When I was growing up, there was a TV advert that just got to me. It showed beautiful people arriving at the rooftop of a castle by hot air balloons, where they watch the sun go down across a beautiful landscape as they sipped their Martinis. The song hinted at a lifestyle full of the promise of luxury in special places: “Any time, any place, anywhere…there’s a wonderful world you can share…”. That was the life I wanted. There was an even better ad for Martini showing at cinemas – instead of balloons, the Beautiful People were meeting for sundowners on a secluded, rocky beach by seaplane. You saw the seaplanes skimming across a sparkling azure sea and soaring over a little archipelago before bobbing gently on the darkening water as the Beatiful People clinked their ice-filled Martini glasses and the sun slipped lower in the sky. Oh, heaven! This is how the Jet Set live!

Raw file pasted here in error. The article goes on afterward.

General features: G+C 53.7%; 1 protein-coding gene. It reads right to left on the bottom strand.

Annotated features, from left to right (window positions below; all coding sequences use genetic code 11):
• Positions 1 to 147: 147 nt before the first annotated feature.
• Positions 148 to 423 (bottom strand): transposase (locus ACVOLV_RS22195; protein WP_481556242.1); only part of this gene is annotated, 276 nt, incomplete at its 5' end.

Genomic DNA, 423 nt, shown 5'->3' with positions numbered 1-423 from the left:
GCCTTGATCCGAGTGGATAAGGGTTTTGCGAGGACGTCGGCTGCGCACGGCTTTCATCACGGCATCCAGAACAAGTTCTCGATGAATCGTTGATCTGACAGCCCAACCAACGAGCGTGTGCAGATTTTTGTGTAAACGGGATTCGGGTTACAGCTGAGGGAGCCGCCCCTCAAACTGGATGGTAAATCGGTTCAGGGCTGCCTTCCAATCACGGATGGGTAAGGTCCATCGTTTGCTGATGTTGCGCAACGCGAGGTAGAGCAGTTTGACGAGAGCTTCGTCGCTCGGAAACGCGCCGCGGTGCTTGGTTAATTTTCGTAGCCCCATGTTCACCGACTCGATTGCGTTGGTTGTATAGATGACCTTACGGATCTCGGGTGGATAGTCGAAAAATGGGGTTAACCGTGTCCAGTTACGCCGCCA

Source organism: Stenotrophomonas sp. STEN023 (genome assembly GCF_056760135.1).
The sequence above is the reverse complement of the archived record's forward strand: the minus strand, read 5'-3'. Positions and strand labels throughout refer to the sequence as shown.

I never had a hope in hell of belonging to the Jet Set while (a) I was still at school (and my Saturday job at the local greengrocer’s didn’t quite give me the millionaire’s lifestyle I wanted), and (b) I had never yet been on a plane! And then….”Why don’t we all go on holiday?….” said one of my friends, “….before we get to our final year and have loads of exams to do..?” So then we all started saving, all six of us – all girls; and we started planning The Best Holiday Ever…..(but that’s another story)!